RSS LinkedIn Google Plus

Call us: 0800 014 9884

The Future of Typography and the Web

Last week it was announced that Adobe was partnering with Typekit to bring some of Adobe’s best and most famous fonts to the forefront of the web. There are many advantages to using a service such as Typekit on the web and it not only lets websites look more textured – through the use of a wider arrangement of fonts – but it is also one of the easiest font replacement technologies currently available.

For those unfamiliar with Typekit or font replacement, the advantage is this: services such as Typekit make it possible to use fonts that otherwise might not be available. Previously, there was no way to know if a user had a particular font installed.

For example, a website designer chose to use the font Museo Slab (pictured below) for a heading, rather than Helvetica. The Museo Slab font may not be installed on a user’s computer and, as a result, the viewer would see another, more-basic font. The beauty of a service like Typekit, is that these “special” fonts are stored on a server, and then displayed to any viewer when a site loads. This means users are going to see the site as it was designed.

Museo Slab Font

So what does this mean for the future of typography on the web? Well, quite simply, it means user experiences can only get richer. By having a wider array of typography available to use, website design companies can create visually pleasing websites without sacrificing search engine optimisation. For example, where designers may have had to use images for titles or headings before (in order to produce the most-aesthetically pleasing visuals), static text can now be used.

It’s interesting to see where this feature takes web design trends in regards to typography on the web. Still, we must remember that technology changes all the time – and just because we have the ability to use hundreds of fonts, doesn’t necessarily mean that we should (at least not all on the same website or page). As Brian Hoff of The Design Cubicle stated, “With beautiful type comes great responsibility.”

What do you think the future holds for typography on the web? Are there any particular features that you would like to see?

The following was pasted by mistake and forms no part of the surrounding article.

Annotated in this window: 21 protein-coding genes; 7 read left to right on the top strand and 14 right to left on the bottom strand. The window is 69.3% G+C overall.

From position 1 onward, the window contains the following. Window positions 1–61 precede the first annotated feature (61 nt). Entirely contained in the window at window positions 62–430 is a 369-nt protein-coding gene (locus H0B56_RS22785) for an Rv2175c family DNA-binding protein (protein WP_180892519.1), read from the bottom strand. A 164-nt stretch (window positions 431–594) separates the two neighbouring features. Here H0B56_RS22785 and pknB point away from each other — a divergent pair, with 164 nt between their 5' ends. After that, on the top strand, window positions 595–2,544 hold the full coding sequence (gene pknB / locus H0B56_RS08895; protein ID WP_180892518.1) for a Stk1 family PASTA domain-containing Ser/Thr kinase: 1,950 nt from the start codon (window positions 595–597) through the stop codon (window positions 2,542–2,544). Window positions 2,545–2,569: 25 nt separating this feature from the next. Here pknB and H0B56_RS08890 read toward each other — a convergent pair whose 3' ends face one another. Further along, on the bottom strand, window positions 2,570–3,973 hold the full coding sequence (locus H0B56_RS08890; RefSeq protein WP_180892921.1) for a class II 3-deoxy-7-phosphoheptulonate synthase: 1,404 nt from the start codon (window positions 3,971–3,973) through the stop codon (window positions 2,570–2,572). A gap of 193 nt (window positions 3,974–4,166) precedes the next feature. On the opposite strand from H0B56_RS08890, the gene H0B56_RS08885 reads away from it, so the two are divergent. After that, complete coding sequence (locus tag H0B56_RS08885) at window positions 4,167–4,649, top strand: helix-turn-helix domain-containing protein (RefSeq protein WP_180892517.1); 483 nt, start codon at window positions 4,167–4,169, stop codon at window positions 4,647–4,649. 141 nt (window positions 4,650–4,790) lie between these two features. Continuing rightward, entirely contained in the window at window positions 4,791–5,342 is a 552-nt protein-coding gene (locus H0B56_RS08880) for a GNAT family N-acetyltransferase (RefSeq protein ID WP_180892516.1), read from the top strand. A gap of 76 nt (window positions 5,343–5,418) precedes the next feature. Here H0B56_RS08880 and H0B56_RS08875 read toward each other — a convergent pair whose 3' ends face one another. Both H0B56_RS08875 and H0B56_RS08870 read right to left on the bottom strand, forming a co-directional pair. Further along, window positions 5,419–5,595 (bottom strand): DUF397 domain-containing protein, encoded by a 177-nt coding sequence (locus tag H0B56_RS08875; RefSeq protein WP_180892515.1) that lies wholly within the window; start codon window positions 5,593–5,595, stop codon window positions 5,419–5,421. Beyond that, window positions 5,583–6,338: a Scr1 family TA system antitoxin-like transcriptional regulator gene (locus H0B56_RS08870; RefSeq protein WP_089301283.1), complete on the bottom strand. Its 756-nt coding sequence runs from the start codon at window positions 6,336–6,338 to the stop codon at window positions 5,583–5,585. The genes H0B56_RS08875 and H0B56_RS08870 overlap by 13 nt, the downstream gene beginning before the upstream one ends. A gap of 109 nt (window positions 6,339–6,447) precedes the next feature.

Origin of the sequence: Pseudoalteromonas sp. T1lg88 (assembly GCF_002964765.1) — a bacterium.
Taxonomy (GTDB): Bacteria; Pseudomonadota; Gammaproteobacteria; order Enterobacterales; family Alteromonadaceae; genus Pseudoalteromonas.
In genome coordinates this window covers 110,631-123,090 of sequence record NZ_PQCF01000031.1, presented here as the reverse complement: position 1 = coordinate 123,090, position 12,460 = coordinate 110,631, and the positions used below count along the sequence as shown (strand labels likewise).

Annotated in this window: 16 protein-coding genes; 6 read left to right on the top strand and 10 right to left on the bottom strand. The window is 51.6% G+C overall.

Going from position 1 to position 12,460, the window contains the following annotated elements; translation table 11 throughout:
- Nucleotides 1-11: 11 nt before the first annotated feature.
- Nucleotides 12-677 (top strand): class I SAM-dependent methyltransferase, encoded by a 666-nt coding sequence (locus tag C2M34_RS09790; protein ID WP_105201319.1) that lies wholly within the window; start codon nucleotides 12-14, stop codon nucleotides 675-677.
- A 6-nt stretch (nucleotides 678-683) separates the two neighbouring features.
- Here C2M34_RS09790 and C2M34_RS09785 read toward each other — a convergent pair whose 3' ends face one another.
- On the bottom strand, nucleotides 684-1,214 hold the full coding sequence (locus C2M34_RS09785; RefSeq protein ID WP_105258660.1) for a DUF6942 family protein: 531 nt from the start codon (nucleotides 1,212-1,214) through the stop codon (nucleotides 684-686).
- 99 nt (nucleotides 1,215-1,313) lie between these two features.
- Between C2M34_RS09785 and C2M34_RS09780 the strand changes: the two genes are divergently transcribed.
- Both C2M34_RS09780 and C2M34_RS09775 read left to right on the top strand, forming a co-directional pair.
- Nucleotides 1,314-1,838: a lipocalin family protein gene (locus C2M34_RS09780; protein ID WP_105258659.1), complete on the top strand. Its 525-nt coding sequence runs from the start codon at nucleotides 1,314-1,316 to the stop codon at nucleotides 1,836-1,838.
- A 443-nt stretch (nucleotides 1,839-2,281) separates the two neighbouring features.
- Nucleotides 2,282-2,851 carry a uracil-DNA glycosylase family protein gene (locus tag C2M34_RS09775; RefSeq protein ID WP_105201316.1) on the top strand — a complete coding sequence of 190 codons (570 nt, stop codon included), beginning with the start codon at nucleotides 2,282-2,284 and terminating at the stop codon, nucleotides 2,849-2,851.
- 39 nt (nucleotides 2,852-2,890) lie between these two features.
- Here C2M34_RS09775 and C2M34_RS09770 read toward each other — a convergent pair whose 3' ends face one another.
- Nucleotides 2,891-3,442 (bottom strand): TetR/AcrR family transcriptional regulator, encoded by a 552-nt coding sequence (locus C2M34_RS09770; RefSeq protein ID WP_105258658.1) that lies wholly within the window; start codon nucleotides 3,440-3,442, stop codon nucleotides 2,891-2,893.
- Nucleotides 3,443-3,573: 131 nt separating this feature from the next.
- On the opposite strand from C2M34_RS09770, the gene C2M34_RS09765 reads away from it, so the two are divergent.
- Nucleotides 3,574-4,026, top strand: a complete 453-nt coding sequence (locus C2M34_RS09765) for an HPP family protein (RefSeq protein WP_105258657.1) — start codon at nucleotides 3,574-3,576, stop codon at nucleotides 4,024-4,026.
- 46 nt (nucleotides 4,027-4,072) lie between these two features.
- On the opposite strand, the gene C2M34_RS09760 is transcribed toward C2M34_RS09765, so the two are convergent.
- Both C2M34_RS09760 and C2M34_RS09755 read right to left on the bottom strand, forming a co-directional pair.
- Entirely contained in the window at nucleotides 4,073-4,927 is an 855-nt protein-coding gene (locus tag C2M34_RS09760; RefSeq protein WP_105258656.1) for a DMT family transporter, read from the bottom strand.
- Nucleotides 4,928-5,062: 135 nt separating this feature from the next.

Written by Rachel Shillcock

Google acquires Firebase Wednesday 22nd of October, 2014by Dan Moores Google has acquired Firebase, a cloud service company that allows developers to build web and mobile apps quickly and easily, as well as store and sync data in realtime.

More on this story »

Microsoft devises new 'ubiquity' strategy for Bing Monday 27th of October, 2014by Dan Moores In an effort to increase Bing's market share, Microsoft executives have revised the strategy for the company's search engine and its paid ad services.

More on this story »

Twitter withdraws Google Glass support Wednesday 29th of October, 2014by Andy Williams Twitter has quietly announced that it has pulled its app from Google Glass with immediate effect, although a third party developer could step in and fill the gap.

More on this story »
theEword - 1 day ago

Think about semantic search - write blogs that answer people's common questions #contentontoast

Reply Retweet Favourite

theEweekly Wrap: 10 Oct Friday 10th of October, 2014by Martin Lindley This week: Facebook gets hyperlocal ads, Microsoft CEO has gender pay trouble, and comedy club starts pay per laugh system.

More on this story »

theEweekly Wrap: 17 Oct Friday 17th of October, 2014by Dan Moores theEweekly Wrap: Google readies Android 5.0, HBO plans streaming service, and Bono says sorry.

More on this story »

theEweekly Wrap: 24 Oct Friday 24th of October, 2014by Martin Lindley This week: Mediative researches search behaviour, Microsoft drops Nokia brand, and Tinder gets premium service.

More on this story »

Who loves theEword

Who loves theEword Who loves theEword